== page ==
News Courts

Thursday 28 August 2014

Bid to stop waste water treatment on Lough Foyle fails

Ray Managh and Aodhain O’Faolain

Published 26/08/2013 | 16:12

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Lough Foyle

A DONEGAL man has failed in a High Court bid to block Donegal County Council’s plans to build a waste water treatment plant on the shores of Lough Foyle.

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Rejecting the arguments of local man Enda Craig against the development at Carnagave, Moville, Mr Justice John Hedigan said the local authority planned to build the plant for a population equivalent of 8,800 people.

It was envisaged the plant would encompass four pumping stations, rising mains, overflow pipelines and associated road improvement works with treated effluent falling into Lough Foyle.

Mr Craig had legally challenged the development on environmental impact grounds and the adequacy of an environmental study.  He had also alleged subjective bias on the part of a member of An Bord Pleanala who used to work for a consultant company later associated with the proposed development.

Craig claimed that a Bord-appointed inspector who had on three occasions recommended refusal of Donegal County Council’s application for planning permission for the plant had been removed from the process by Bord member Conall Boland.

Judge Hedigan said the Bord had refuted “the unwarranted allegation that Mr Boland acted inappropriately” and that the Bord’s decision had been motivated by bias.

The judge said no evidence of any kind had been produced to back up the allegations of impropriety.  Sad and sobering experience had shown that the planning process attracted egregious forms of corruption and dishonesty and constant vigilance was undoubtedly required to combat “this plague.”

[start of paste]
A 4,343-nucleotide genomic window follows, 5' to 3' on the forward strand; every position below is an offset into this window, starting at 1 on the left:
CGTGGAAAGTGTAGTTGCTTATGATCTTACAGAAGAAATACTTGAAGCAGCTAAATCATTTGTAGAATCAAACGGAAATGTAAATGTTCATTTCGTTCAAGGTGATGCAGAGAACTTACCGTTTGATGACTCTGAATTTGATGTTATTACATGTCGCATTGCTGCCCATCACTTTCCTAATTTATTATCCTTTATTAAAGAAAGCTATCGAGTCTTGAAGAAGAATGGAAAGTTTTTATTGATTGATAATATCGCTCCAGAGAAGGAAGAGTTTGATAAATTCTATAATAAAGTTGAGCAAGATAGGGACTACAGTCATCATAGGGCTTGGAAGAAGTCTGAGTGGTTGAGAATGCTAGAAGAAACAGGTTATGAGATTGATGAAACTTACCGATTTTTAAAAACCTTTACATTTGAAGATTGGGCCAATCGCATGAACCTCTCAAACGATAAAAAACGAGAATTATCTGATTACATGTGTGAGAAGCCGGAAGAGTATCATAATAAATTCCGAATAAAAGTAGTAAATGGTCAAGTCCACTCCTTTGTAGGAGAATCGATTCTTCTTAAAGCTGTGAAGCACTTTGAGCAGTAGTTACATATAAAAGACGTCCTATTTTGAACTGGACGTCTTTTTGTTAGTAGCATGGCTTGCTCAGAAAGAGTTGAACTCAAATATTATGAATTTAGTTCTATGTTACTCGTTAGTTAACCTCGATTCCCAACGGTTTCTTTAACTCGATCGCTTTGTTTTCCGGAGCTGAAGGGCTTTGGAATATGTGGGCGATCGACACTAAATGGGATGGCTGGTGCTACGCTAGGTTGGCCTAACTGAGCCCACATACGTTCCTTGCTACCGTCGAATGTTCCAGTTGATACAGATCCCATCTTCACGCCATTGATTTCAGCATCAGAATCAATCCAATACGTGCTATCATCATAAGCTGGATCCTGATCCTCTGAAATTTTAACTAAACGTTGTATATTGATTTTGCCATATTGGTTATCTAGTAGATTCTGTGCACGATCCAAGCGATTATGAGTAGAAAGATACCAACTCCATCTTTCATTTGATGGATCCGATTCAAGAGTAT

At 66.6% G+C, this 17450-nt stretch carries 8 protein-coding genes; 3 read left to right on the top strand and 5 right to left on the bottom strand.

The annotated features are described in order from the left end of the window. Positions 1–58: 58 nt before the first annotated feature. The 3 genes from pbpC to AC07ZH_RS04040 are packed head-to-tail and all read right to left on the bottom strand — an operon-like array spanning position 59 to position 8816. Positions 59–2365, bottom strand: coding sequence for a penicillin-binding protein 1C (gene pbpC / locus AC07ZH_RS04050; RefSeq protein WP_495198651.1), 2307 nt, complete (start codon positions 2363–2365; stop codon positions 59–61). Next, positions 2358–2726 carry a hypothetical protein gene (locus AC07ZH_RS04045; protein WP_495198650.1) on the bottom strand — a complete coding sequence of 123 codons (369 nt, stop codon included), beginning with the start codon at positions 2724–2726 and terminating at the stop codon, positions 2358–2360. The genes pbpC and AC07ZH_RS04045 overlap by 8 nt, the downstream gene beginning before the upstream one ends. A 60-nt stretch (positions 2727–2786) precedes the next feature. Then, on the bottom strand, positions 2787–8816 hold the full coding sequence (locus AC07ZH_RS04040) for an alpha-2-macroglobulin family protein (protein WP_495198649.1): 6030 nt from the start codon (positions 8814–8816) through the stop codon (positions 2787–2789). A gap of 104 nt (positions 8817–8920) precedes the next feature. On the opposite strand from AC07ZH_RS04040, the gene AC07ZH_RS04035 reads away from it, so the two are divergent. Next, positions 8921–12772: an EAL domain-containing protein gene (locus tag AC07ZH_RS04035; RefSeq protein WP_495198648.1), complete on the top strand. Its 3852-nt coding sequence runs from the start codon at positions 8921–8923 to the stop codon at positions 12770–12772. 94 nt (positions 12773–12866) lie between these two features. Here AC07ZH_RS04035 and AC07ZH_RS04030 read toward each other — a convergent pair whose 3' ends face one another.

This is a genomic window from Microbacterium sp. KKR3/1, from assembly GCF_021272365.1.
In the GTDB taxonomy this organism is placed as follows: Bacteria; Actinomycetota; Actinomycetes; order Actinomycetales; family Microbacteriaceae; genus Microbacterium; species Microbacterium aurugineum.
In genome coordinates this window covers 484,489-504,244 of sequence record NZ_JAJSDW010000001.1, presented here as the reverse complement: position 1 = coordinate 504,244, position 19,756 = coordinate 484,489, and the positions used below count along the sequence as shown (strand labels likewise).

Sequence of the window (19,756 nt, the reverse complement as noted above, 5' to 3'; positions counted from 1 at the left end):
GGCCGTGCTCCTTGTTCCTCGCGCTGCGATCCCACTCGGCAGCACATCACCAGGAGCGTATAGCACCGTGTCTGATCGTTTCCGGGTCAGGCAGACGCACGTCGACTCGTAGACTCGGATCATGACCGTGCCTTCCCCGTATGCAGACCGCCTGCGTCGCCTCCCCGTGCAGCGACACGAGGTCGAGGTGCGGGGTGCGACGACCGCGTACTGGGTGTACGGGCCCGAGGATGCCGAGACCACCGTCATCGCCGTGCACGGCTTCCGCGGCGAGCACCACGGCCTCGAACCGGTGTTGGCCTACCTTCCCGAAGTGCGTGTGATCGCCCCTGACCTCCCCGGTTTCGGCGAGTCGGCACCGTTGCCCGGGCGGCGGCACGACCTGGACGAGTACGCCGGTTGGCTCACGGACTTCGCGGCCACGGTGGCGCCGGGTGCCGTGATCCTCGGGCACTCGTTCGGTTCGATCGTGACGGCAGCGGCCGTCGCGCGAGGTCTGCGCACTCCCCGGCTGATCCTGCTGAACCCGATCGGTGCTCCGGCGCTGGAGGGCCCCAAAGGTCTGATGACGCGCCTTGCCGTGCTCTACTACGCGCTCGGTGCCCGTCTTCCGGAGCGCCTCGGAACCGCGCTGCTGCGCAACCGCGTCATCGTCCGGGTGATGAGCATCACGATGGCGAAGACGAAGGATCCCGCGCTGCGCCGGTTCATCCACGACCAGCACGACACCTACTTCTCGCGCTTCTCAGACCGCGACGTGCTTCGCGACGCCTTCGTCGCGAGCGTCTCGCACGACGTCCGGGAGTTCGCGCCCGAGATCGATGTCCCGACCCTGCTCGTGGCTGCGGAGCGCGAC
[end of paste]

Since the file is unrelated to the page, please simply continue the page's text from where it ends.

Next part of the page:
He said sharp and focused litigation was certainly one of the effective tools for doing this and the courts must always be alert to any allegations of impropriety alleged to be present in the planning process.

Private individuals bringing cases before the courts should be careful in their pleadings not to unjustly indict the good name and integrity of those involved in the planning process.

To do so without solid evidence, completely absent in this case, was an abuse of the process of the court and did nothing to assist the case of good planning or environmental protection.

“In justice to the parties involved I think I must state unequivocally that Mr Boland’s good name and integrity have been thoroughly vindicated in these proceedings,” Judge Hedigan said.

“I am sorry to say that, on the other hand, the plaintiff’s credibility as a plaintiff has been badly damaged.”

The judge threw out Craig’s demand to quash the planning permissions on the basis of alleged objective bias;  failure to assess the impact on the Northern Ireland side of Lough Foyle and inadequacy of the Impact Studies.

Mr Craig has been given time to consider an appeal to the Supreme Court.

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